• Radionuclide scanning – This is a procedure used to observe the blood flow in the digestive tract to detect the potential site of increased bleeding. The procedure involves injecting a small amount of artificially produced radionuclide into a vein and scanning the patient to observe the movement of the said material as it passes through the digestive tract.

  • Barium x-ray – A barium x-ray scan is performed by injecting barium as a contrast material into the patient’s body; an x-ray scanner can then be used to detect and follow the movements of the barium as it passes through the body. The material is usually inserted into the rectum but may also be swallowed.

Who to See & Types of Treatments Available

If a person observes some blood in his stool, it is best to see his family doctor, primary health care provider, general physician, or internal medicine doctor immediately. A general physician should be the primary point of contact since there are many possible causes of the said symptom.

If the bleeding is acute, the foremost goal of treatment is to control the bleeding, which can be done by injecting certain chemicals into the area where the bleeding is coming from. The chemicals are inserted either via endoscopy or angiography.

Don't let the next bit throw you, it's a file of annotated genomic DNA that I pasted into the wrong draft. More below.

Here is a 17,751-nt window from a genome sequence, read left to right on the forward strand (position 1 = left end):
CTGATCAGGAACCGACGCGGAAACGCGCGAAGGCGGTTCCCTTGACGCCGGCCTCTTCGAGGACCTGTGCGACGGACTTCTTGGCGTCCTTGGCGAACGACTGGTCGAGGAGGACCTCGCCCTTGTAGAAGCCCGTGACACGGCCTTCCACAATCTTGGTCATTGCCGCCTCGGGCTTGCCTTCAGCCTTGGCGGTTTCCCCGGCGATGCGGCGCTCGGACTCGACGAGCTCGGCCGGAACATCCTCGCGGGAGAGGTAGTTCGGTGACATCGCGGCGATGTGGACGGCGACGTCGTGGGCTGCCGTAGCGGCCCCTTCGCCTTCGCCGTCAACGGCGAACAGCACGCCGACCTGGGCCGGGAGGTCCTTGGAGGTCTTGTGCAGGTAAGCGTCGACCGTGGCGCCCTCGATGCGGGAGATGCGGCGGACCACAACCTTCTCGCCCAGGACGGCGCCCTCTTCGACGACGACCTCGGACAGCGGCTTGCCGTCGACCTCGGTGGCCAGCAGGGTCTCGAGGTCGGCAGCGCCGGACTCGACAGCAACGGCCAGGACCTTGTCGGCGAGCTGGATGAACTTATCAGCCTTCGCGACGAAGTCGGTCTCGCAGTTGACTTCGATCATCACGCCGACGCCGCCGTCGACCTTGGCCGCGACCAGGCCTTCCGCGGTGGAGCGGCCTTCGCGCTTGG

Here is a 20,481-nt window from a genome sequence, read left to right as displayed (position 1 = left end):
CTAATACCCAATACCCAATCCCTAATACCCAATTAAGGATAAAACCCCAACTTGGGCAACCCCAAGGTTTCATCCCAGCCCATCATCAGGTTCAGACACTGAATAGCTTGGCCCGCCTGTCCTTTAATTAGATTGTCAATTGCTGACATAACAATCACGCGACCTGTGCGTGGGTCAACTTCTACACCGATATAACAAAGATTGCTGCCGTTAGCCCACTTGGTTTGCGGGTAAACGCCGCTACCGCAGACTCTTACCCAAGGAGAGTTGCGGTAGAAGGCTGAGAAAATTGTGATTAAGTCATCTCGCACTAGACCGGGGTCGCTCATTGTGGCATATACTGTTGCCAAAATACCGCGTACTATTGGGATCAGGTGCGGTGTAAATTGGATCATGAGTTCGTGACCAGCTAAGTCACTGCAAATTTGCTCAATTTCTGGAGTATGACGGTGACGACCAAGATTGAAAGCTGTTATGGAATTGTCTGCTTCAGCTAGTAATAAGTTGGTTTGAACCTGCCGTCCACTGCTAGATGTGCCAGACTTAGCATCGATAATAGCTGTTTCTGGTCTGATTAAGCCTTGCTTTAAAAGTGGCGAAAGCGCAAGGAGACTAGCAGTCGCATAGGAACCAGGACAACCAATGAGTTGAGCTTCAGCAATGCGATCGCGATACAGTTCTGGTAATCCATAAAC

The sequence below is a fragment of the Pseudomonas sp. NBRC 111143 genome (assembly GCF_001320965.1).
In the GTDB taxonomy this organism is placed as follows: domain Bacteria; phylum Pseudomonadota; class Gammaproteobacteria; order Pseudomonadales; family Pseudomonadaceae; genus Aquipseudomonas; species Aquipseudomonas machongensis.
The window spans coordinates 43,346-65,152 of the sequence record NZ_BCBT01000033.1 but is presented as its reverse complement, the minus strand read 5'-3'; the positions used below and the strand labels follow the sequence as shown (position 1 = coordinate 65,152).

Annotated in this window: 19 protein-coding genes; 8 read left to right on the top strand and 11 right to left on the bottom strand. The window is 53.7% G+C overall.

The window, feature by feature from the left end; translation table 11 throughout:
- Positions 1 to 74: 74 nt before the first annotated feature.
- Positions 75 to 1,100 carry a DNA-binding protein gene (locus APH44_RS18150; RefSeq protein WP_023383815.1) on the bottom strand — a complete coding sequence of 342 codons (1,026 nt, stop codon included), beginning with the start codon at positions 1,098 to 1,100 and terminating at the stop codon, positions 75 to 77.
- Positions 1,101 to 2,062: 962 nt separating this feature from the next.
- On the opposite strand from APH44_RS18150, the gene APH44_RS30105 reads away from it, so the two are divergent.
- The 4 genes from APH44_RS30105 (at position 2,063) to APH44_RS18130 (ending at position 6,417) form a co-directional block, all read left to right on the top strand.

Once the immediate bleeding has been stopped, the doctor will work towards ensuring that the symptom will not recur. At this point, the doctor will decide the best course of treatment depending on the real cause of bleeding. Common treatments used are:

  • Antibiotics medication
  • Suppression of stomach acid
  • Anti-inflammatory medication
  • Surgery

Bloody stools don’t often require surgery but the latter is necessary if polyps or cancer is causing the symptom.

References:

  • Blanke CD, Faigel DO. Neoplasms of the small and large intestine. In: Goldman L, Schafer AI, eds. Goldman's Cecil Medicine. 24th ed. Philadelphia, PA: Elsevier Saunders; 2011:chap 199.

  • Bresalier RS. Colorectal cancer. In: Feldman M, Friedman LS, Brandt LJ, eds. Sleisenger and Fordtran's Gastrointestinal and Liver Disease. 9th ed. Philadelphia, PA: Elsevier Saunders; 2010:chap 123.